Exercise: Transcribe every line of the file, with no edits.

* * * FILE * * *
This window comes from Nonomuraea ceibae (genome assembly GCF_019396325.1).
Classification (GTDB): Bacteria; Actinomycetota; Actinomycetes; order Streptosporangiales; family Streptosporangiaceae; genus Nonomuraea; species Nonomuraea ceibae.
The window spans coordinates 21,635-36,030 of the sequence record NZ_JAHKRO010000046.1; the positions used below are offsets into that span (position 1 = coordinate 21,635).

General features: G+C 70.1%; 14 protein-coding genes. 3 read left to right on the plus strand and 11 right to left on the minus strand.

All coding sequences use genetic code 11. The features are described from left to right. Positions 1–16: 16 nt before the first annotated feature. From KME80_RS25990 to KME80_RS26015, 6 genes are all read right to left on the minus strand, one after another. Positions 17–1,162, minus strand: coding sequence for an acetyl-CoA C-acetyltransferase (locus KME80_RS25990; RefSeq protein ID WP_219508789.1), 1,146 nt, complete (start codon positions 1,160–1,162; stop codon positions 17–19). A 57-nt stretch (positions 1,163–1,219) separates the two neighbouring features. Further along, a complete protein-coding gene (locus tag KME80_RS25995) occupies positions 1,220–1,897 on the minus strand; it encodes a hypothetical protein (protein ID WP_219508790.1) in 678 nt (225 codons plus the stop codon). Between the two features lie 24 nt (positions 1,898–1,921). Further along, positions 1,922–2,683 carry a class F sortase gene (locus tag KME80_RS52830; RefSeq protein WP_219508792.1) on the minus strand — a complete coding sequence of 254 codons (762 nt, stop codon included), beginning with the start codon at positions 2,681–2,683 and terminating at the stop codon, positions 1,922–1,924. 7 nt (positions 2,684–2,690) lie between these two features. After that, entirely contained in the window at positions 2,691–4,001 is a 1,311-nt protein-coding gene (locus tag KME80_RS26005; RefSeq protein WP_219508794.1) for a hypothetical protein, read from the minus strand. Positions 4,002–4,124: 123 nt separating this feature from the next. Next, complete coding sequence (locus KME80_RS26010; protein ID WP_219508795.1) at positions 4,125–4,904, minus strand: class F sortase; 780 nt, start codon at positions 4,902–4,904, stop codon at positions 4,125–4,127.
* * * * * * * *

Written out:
This window comes from Nonomuraea ceibae (genome assembly GCF_019396325.1).
Classification (GTDB): Bacteria; Actinomycetota; Actinomycetes; order Streptosporangiales; family Streptosporangiaceae; genus Nonomuraea; species Nonomuraea ceibae.
The window spans coordinates 21,635-36,030 of the sequence record NZ_JAHKRO010000046.1; the positions used below are offsets into that span (position 1 = coordinate 21,635).

General features: G+C 70.1%; 14 protein-coding genes. 3 read left to right on the plus strand and 11 right to left on the minus strand.

All coding sequences use genetic code 11. The features are described from left to right. Positions 1–16: 16 nt before the first annotated feature. From KME80_RS25990 to KME80_RS26015, 6 genes are all read right to left on the minus strand, one after another. Positions 17–1,162, minus strand: coding sequence for an acetyl-CoA C-acetyltransferase (locus KME80_RS25990; RefSeq protein ID WP_219508789.1), 1,146 nt, complete (start codon positions 1,160–1,162; stop codon positions 17–19). A 57-nt stretch (positions 1,163–1,219) separates the two neighbouring features. Further along, a complete protein-coding gene (locus tag KME80_RS25995) occupies positions 1,220–1,897 on the minus strand; it encodes a hypothetical protein (protein ID WP_219508790.1) in 678 nt (225 codons plus the stop codon). Between the two features lie 24 nt (positions 1,898–1,921). Further along, positions 1,922–2,683 carry a class F sortase gene (locus tag KME80_RS52830; RefSeq protein WP_219508792.1) on the minus strand — a complete coding sequence of 254 codons (762 nt, stop codon included), beginning with the start codon at positions 2,681–2,683 and terminating at the stop codon, positions 1,922–1,924. 7 nt (positions 2,684–2,690) lie between these two features. After that, entirely contained in the window at positions 2,691–4,001 is a 1,311-nt protein-coding gene (locus tag KME80_RS26005; RefSeq protein WP_219508794.1) for a hypothetical protein, read from the minus strand. Positions 4,002–4,124: 123 nt separating this feature from the next. Next, complete coding sequence (locus KME80_RS26010; protein ID WP_219508795.1) at positions 4,125–4,904, minus strand: class F sortase; 780 nt, start codon at positions 4,902–4,904, stop codon at positions 4,125–4,127.